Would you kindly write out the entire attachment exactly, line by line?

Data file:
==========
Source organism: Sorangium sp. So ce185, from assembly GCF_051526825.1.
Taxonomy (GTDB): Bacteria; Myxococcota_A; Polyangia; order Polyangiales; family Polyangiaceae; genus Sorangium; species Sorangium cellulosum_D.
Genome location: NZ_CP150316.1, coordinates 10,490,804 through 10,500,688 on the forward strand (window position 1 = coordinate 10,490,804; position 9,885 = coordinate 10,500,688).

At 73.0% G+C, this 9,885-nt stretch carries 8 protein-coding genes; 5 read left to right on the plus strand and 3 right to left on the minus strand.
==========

Source organism: Sorangium sp. So ce185, from assembly GCF_051526825.1.
Taxonomy (GTDB): Bacteria; Myxococcota_A; Polyangia; order Polyangiales; family Polyangiaceae; genus Sorangium; species Sorangium cellulosum_D.
Genome location: NZ_CP150316.1, coordinates 10,490,804 through 10,500,688 on the forward strand (window position 1 = coordinate 10,490,804; position 9,885 = coordinate 10,500,688).

At 73.0% G+C, this 9,885-nt stretch carries 8 protein-coding genes; 5 read left to right on the plus strand and 3 right to left on the minus strand.